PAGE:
After raising concerns over single-use plastic with the manager of the local Northmart last month, members of Climate Action Inuvik were invited to the store on May 3 to hand out two free reusable bags to each shopper as they checked out their items at the registers.
Store manager Kevin Giesbrecht said he approached his superiors shortly after last month’s meeting with the group, where it was decided that the store would donate reusable bags to customers as a means of reducing their plastic usage.
“The students have worked hard on this. I think they’ve done an amazing job,” said Giesbrecht. “By them presenting the bags to community members, it’s just getting them tools in hopes of reducing plastic bags. It’s up to them on this. It’s all about them right now.”
Climate Action Inuvik has been pushing for a plastic-free community since its first demonstration on March 15. Almost every Friday for the past two months, the group has marched through the town’s downtown core to raise awareness of climate change and pollution.
“It’s a really good initiative. It does help the environment,” said Giesbrecht. “It does absolutely, so why not? Why not help them out and go from there?”
Giesbrecht said he will continue to support the group because he believes their efforts can make a difference in town.
“What they are doing in this community, it’s showing youth pushing really hard for a topic that they believe in,” he said. “They’re smiling, they’re happy. They’re having fun doing this. It’s something that they believe in. It’s quite amazing.”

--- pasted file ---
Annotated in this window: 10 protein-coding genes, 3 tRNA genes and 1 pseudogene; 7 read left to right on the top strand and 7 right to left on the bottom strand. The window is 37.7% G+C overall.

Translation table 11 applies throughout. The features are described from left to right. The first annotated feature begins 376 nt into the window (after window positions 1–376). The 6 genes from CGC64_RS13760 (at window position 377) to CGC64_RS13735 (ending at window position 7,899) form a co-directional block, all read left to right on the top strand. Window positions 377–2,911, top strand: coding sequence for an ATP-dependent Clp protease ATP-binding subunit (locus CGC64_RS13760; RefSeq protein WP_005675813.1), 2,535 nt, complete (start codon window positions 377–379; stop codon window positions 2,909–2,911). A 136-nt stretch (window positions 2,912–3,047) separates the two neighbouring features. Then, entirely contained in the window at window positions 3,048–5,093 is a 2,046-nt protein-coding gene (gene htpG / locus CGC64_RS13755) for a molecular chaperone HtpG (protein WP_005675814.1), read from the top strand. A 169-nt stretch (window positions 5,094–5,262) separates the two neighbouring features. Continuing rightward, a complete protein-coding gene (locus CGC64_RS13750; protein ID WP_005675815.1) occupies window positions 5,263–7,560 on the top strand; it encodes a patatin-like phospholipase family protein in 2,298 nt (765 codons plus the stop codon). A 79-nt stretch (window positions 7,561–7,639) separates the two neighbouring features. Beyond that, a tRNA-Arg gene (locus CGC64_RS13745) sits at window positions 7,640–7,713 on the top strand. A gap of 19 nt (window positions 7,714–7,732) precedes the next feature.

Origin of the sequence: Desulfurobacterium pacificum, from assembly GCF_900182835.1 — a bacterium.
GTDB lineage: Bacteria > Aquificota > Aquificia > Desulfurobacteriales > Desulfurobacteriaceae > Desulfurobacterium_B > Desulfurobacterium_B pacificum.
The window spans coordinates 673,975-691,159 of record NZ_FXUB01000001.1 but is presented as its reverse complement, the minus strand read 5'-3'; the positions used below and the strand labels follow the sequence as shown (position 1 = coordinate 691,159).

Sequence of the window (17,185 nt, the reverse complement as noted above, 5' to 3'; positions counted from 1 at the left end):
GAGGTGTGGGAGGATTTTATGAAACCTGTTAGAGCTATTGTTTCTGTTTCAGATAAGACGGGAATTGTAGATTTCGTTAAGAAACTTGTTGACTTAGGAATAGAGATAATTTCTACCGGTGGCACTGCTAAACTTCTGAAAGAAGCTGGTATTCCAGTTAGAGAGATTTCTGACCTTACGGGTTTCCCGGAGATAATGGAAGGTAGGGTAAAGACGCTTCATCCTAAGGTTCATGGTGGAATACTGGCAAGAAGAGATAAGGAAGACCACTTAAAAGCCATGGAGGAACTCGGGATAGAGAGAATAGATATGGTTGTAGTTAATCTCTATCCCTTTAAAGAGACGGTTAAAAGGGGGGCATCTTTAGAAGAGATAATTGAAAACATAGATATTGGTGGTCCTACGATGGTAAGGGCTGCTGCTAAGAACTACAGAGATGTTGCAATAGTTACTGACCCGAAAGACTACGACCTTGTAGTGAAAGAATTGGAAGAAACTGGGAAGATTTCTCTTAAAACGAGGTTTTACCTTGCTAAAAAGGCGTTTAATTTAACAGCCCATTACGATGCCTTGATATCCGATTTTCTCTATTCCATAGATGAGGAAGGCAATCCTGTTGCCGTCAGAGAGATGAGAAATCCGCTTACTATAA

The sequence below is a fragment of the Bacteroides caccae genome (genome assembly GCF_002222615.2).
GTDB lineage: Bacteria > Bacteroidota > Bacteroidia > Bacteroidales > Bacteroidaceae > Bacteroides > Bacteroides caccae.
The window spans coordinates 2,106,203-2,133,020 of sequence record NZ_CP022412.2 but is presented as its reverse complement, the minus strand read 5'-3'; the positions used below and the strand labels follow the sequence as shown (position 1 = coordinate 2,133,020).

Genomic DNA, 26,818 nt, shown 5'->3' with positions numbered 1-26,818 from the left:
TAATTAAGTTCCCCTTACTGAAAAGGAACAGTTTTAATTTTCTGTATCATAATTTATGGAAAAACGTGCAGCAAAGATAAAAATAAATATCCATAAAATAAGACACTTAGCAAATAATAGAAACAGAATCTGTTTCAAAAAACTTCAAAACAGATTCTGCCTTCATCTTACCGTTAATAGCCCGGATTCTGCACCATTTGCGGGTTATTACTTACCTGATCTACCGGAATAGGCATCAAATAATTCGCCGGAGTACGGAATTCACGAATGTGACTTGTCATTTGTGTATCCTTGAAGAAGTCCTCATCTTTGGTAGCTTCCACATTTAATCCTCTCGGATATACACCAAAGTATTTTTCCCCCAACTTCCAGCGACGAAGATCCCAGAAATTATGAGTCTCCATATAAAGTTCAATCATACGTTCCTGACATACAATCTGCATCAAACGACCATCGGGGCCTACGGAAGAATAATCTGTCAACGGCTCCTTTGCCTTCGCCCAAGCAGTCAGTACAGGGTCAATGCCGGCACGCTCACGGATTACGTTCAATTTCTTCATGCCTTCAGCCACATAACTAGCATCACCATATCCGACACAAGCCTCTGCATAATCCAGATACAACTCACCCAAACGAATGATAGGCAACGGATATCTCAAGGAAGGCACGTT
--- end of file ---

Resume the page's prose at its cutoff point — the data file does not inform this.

Fletcher Dares, a Grade 9 student at East Three Secondary School and member of Climate Action Inuvik, said Northmart’s support tells him they take the group seriously.
“It’s really nice that they support our group and that they’re willing to make changes to how things go,” said Dares. “It’s going to be a really positive impact to hopefully influence maybe some other global groceries or businesses to follow the same route.”
Fellow group member Rachel Blakeston, a Grade 4 student at East Three Elementary School, said she knew from the beginning that the group would bring some sort of change into town.
“We didn’t exactly know that we’d be doing this, but we knew that we would do something big to get people to stop using plastic bags,” said Blakeston.
As for discontinuing the store’s distribution of plastic bags altogether, Giesbrecht said that isn’t his decision to make.
“We can do with what we’re doing right here, providing people with the tools,” said Giesbrecht. “Again, it’s the community and what they want to do.”
However, he said the store has made efforts to cut down plastic usage in other areas of the store, including recently refraining from wrapping several produce items in plastic.
“We are working to see what other possible solutions to work at, just to see if we can do anything. There is no guarantees, but we’re trying to do what is best,” he said.